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Car travelling down road.

How much does it cost to run a car?

Clearly, driving a car costs more than just the price of the vehicle itself. There are a number of additional payments you'll need to make to ensure you're driving legally and safely.

The cost of motoring also varies broadly between owners because each person's car usage and vehicle is different. For this reason it's impossible to put an exact price on your car's running costs. However, the costs of owning a vehicle can be split into the following two categories: Standing Costs and Running Costs.

Standing Costs

These are the costs you have to pay before you can take your car out on the road:

Car Insurance

The cost of car insurance is different for each individual and their vehicle. This is because an insurance quote is based on the following four factors:

  • Personal details (age, driving history, etc.) of you and anyone else on your policy
  • Place of residence
  • Level of cover required (comprehensive/ third party fire and theft/ third party)
  • Age, value and type of vehicle
  • Vehicle storage/ security

Younger, less experienced drivers are considered a higher risk and therefore pay a higher premium, while drivers with a lower annual mileage are less likely to have an accident and therefore pay less for their insurance. Insurance quotes can also vary hugely from one provider to another so it pays to shop around.

Car Tax

Car Tax, also known as Vehicle Excise Duty (VED) is graded on engine size, fuel type and the level of CO2 emissions of your car. Cars with very low CO2 emissions may be exempt from car tax altogether while, depending on your tax band, in 2013/2014 you could pay anywhere between 20 and 490 a year for road tax. Brand new cars, direct from the showroom, might pay a potentially higher tax rate for the first year which could be anywhere between 125 and 1065 for the 2013/2014 tax year.


If your car is more than 3 years old it must have a valid M.O.T. Certificate that indicates your car is roadworthy. Your M.O.T. Certificate has to be renewed annually at an authorised MOT test centre and currently the maximum price any test centre should charge for a standard Class 4 car is 54.85. However, you may be able to find one that offers to carry out an M.O.T. for less than this.

Breakdown Cover

Although not mandatory in the UK, breakdown cover from companies such as The AA, Green Flag and RAC provides cover for you when your car breaks down. Roadside/Recovery cover is the most basic service, where technicians will perform a quick fix or tow you to the nearest repair centre. This level of cover costs around 30 per year across the three listed companies.

Running costs

Running costs are those you will need to pay to keep your car running safely and efficiently. These include:


Clearly, every car needs fuel but the price will vary depending on whether your car runs on unleaded or diesel. Fuel prices have reached record levels in 2013with the average fuel price in the first half of the year being around 140p/litre. Fuel consumption varies according to the model of car and your driving technique. Smooth driving at moderate speeds will generally reduce your fuel consumption.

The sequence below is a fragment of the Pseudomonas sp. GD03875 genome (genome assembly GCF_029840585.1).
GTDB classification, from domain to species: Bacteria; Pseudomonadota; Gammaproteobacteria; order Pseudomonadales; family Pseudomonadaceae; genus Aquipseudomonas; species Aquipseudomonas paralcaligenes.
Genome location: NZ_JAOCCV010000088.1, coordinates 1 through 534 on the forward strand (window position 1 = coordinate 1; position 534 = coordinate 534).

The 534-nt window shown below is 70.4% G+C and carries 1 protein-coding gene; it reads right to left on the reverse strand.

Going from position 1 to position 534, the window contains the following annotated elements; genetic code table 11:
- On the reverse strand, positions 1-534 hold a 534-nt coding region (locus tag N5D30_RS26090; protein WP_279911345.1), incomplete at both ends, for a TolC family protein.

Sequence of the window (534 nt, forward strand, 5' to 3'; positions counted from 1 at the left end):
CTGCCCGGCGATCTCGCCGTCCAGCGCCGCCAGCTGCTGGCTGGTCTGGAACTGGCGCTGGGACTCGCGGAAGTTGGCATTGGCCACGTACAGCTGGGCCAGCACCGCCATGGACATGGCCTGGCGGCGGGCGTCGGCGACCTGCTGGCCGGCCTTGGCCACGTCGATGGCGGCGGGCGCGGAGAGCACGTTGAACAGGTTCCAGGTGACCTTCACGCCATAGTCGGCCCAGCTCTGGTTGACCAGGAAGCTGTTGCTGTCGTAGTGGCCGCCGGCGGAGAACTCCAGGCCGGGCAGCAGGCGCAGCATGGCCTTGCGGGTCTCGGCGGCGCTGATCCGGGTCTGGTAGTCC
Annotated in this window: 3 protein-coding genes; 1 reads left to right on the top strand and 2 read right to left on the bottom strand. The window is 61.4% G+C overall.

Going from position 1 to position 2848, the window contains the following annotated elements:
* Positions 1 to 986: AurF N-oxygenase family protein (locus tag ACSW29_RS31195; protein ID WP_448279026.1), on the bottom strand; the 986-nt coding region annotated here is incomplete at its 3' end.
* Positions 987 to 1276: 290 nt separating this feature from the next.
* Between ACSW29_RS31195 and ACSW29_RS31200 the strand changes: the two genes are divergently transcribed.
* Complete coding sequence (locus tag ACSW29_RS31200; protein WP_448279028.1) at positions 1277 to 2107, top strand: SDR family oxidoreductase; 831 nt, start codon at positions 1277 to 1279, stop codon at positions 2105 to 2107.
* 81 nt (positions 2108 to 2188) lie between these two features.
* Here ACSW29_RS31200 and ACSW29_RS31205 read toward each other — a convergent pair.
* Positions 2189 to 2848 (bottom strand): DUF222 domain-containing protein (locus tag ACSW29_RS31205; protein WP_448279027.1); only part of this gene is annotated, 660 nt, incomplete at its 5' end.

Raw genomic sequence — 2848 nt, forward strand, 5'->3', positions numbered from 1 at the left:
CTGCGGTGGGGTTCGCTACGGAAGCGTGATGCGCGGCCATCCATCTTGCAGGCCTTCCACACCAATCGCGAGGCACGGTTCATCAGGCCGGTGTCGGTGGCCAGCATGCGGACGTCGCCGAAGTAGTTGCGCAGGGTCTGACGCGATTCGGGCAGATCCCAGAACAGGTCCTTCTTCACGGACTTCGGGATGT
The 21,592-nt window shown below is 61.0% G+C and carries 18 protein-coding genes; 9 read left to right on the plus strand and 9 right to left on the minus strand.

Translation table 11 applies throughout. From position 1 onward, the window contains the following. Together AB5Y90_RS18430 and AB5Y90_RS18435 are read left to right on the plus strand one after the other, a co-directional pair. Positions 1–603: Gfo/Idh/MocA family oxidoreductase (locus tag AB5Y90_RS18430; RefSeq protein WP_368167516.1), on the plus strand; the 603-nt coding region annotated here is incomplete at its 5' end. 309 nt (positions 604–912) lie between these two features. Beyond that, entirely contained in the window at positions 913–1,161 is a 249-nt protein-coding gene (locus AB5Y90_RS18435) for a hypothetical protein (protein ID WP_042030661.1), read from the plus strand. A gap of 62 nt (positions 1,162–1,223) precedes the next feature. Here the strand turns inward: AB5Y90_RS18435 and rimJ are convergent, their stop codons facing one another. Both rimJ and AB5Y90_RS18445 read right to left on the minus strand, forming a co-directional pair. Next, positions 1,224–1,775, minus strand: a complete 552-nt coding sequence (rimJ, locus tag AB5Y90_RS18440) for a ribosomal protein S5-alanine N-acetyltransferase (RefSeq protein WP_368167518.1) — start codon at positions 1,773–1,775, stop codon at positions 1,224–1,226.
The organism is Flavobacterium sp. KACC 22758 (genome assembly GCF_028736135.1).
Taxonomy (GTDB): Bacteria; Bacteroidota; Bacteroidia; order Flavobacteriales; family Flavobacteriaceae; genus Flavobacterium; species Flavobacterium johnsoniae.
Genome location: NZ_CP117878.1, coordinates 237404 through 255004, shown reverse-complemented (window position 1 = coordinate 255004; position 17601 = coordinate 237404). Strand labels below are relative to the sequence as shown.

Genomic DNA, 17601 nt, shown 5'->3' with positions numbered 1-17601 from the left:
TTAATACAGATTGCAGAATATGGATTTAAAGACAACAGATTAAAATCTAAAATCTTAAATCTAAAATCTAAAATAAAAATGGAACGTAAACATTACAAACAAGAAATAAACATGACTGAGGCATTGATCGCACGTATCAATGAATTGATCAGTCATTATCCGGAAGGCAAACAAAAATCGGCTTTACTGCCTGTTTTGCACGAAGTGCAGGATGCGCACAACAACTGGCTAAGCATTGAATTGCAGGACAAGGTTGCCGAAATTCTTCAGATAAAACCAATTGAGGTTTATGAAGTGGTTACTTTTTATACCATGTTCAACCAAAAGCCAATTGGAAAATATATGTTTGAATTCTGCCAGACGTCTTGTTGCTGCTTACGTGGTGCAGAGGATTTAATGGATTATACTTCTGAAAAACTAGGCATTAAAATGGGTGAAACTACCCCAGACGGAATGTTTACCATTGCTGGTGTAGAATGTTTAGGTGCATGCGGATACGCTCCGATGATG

It's important to maintain your tyres correctly to ensure they remain both safe and legal. Keeping your tyres inflated at the correct PSI (Pounds Per Square Inch) can help prevent unnecessary wear and tear but they will need replacing from time to time. Your owner's manual will tell you the legal tread limits for your tyres and you should never exceed these since you could incur a large fine and invalidate your car insurance if you had an accident and your tyres were found to be illegal.

Service, Labour and Replacements

Every car should be regularly serviced and you can find details of your service schedule in the owner's manual. Service costs will vary depending on the make and model of your car and where you take it to be serviced.

As well as regular servicing, your car may also incur additional costs when it needs repairs or replacement items.


Parking your car may incur further costs as you will sometimes need to use public car parks. In some cases, if you do not have your own garage or driveway, you may need to rent garage space or purchase a local authority permit for on-street parking. Alternatively if you live in a flat or apartment complex you may be paying for parking space as part of your service charges.


Motorists are sometimes required to pay a toll to use certain bridges or roads, such as the M6 toll road, the Severn Bridges, Dartford Crossing or the Tamar Bridge. However, unless these roads are part of your daily commute they are likely to be a negligible part of your overall running costs.

However, the Government are proposing a scheme where private operators take over the maintenance of some major routes and motorists and motoring organisations, including the AA, which could lead to more toll charges in future.